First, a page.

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The system would redirect pirates to legitimate sites for buying and streaming media.

It's not just Comcast. The company’s possible new anti-piracy system might affect AT&T, Cablevision, Time Warner, and Verizon subscribers, too.

A source with direct knowledge of the situation told the Daily Dot Tuesday that not only is Internet service provider Comcast considering a new plan that would direct would-be pirates to sources where they could buy content legally, but that it will likely invite America’s other major ISPs to join in.

On Monday, Variety reported that Comcast is exploring a new anti-piracy system. Under it, a person uploading pirated content using a peer-to-peer filesharing program—think BitTorrent with its default settings—would get a notification in their browser that what they're doing is illegal.

That's already the crux of the Copyright Alert System (CAS), a convoluted, heavily-criticized, system that went live in February after months of delays. Comcast and four other major ISPs are the founding members, along with corporate entertainment behemoths like the Motion Picture Association of America (MPAA) and Recording Industry Association of America (RIAA). The CAS flags users thought to be pirating material, with a series of escalating notices that can lead to repeat offenders getting their Internet connection temporarily slashed or severely slowed.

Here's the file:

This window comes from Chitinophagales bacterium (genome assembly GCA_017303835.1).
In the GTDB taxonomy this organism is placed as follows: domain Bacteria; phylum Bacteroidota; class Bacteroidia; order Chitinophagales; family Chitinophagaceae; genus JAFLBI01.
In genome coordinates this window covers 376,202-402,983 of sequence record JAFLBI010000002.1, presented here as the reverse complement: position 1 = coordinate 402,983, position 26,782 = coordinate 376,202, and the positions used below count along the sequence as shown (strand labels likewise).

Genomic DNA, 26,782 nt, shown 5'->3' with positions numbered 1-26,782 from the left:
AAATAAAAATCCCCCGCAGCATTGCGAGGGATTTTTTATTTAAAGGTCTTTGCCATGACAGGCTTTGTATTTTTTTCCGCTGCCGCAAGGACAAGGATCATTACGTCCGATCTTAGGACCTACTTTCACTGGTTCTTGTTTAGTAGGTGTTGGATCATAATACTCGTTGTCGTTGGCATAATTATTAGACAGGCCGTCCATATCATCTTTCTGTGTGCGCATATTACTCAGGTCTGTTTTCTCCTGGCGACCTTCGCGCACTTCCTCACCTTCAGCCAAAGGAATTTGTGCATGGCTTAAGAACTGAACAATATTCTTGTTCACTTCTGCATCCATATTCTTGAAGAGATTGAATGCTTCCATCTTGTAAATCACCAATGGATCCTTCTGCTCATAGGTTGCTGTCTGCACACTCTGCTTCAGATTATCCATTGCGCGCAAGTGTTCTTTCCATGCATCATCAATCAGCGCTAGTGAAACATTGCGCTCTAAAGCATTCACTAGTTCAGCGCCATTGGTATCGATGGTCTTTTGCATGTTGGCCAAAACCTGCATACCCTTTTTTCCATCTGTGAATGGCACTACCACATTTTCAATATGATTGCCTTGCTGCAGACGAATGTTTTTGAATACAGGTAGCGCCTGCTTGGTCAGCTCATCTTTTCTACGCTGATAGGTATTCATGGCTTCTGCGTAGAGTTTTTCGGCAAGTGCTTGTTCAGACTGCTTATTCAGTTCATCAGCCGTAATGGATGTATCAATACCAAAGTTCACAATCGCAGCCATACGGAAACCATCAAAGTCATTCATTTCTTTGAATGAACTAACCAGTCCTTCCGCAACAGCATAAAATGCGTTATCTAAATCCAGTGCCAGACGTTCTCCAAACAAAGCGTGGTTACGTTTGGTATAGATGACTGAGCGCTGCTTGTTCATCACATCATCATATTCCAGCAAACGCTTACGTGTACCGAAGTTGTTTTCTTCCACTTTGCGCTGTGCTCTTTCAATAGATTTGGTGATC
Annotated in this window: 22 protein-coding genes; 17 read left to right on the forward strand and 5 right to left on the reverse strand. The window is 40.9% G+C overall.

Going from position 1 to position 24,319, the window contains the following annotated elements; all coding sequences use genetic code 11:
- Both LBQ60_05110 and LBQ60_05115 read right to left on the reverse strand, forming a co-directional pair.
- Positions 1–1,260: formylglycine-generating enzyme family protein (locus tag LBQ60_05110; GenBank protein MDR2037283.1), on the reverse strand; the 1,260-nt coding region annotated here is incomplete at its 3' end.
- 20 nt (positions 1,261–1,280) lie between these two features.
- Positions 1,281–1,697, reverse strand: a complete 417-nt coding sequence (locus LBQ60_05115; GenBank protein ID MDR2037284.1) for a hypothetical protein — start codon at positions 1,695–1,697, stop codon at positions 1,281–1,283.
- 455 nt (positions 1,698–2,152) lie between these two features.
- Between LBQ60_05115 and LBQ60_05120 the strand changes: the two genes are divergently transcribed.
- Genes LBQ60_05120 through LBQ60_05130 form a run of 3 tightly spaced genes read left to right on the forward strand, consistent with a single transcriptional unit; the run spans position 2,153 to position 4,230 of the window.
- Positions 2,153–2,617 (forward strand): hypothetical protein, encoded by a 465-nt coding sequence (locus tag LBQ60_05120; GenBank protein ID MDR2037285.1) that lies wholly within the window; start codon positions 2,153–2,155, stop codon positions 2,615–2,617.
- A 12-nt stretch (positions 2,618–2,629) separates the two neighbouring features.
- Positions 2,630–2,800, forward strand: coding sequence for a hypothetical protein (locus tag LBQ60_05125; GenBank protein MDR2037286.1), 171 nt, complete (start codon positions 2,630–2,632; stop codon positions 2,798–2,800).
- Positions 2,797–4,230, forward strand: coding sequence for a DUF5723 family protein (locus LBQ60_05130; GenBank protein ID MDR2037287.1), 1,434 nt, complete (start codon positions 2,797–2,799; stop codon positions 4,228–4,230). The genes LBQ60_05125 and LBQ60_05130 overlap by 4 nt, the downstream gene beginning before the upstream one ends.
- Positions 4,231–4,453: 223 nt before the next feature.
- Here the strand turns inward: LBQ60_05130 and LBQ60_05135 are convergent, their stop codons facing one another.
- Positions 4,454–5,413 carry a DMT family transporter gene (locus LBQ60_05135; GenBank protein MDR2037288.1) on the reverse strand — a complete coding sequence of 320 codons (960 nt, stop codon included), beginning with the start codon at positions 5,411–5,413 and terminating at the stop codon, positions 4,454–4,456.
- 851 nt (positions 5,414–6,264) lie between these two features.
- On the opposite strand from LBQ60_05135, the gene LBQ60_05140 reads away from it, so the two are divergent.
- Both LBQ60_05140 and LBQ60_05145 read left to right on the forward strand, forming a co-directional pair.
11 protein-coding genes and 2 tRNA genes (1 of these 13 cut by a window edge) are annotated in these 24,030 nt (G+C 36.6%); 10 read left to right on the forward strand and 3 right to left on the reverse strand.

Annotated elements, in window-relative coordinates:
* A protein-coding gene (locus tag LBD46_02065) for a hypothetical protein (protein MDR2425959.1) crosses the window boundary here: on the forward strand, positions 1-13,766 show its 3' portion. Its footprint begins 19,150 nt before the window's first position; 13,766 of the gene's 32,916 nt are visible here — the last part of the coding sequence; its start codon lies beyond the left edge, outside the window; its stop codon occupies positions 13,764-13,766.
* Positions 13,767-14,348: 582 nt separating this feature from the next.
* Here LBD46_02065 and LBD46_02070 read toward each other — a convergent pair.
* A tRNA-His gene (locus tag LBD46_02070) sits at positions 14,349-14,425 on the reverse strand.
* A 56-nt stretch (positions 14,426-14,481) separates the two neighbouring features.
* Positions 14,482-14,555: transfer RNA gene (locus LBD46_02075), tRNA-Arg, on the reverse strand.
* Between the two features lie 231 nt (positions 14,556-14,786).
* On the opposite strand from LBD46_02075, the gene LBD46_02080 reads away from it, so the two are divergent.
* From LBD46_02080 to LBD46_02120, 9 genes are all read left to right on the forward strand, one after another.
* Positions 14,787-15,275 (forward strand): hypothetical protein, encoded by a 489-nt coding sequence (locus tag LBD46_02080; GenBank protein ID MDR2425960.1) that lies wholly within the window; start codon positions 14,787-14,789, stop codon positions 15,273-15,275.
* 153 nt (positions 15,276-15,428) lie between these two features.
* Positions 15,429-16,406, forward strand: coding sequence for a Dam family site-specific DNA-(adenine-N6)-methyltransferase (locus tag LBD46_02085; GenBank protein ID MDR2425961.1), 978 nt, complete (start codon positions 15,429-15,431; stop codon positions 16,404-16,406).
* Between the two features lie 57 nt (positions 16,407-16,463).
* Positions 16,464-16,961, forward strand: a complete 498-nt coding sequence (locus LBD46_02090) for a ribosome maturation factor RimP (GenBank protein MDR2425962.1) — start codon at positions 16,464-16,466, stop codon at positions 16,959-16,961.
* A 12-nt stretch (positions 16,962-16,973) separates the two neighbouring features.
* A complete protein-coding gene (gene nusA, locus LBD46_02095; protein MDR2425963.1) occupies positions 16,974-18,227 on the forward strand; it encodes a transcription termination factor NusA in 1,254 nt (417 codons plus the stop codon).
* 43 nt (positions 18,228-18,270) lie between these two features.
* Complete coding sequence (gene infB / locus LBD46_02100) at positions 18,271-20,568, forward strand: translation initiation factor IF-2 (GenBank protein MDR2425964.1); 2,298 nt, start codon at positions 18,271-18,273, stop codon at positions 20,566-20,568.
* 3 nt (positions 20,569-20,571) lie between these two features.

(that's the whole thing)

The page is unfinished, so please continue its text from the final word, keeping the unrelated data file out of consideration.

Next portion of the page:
But Comcast, which also owns NBC and Universal Pictures, wants to go the extra mile. Under its proposed new system, trying to pirate certain content would redirect users to a place where they could buy or stream it legally.

The source also said that Comcast's system followed the same underly philosophy that's the backbone of the CAS: It’s not meant to stop hardcore pirates, but instead aimed to change the casual user's habits.

Both Comcast and the director of the CAS have said that these two systems, though they seem to heavily overlap, would complement each other.

But it's hard to ignore that this system is the initiative of a single ISP, that it awkwardly covers much of the same ground the CAS does, and that there's reason to think that the CAS's repeated delays were caused by internal disagreements between ISPs and content companies. 

It's possible that's still the cause of strife. As Mike Masnick of Techdirt writes, Comcast's proposed system "certainly sounds like something cooked up on the NBC Universal side of things."

Regardless, implementation is still a long way off. The source refused to speculate on a timetable, and said the system hadn't moved past preliminary discussions with programmers and engineers. 

Ilustration by Fernando Alfonso III / Jason Reed

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